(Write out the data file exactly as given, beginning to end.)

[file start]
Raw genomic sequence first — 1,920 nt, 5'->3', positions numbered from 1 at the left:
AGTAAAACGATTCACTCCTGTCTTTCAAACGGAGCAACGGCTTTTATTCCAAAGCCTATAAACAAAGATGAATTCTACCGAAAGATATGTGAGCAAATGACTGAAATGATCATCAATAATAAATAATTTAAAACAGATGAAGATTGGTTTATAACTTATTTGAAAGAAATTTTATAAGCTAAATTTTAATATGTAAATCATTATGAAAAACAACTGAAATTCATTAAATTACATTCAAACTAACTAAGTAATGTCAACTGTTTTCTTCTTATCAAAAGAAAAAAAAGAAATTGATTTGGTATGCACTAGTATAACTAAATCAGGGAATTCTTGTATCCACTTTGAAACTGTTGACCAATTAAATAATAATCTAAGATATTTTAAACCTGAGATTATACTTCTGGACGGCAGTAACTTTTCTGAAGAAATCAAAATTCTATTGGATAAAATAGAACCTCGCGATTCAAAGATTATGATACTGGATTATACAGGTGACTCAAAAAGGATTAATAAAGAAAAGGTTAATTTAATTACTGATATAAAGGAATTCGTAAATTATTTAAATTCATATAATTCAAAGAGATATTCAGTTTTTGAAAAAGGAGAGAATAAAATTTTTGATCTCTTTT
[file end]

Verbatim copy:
Raw genomic sequence first — 1,920 nt, 5'->3', positions numbered from 1 at the left:
AGTAAAACGATTCACTCCTGTCTTTCAAACGGAGCAACGGCTTTTATTCCAAAGCCTATAAACAAAGATGAATTCTACCGAAAGATATGTGAGCAAATGACTGAAATGATCATCAATAATAAATAATTTAAAACAGATGAAGATTGGTTTATAACTTATTTGAAAGAAATTTTATAAGCTAAATTTTAATATGTAAATCATTATGAAAAACAACTGAAATTCATTAAATTACATTCAAACTAACTAAGTAATGTCAACTGTTTTCTTCTTATCAAAAGAAAAAAAAGAAATTGATTTGGTATGCACTAGTATAACTAAATCAGGGAATTCTTGTATCCACTTTGAAACTGTTGACCAATTAAATAATAATCTAAGATATTTTAAACCTGAGATTATACTTCTGGACGGCAGTAACTTTTCTGAAGAAATCAAAATTCTATTGGATAAAATAGAACCTCGCGATTCAAAGATTATGATACTGGATTATACAGGTGACTCAAAAAGGATTAATAAAGAAAAGGTTAATTTAATTACTGATATAAAGGAATTCGTAAATTATTTAAATTCATATAATTCAAAGAGATATTCAGTTTTTGAAAAAGGAGAGAATAAAATTTTTGATCTCTTTT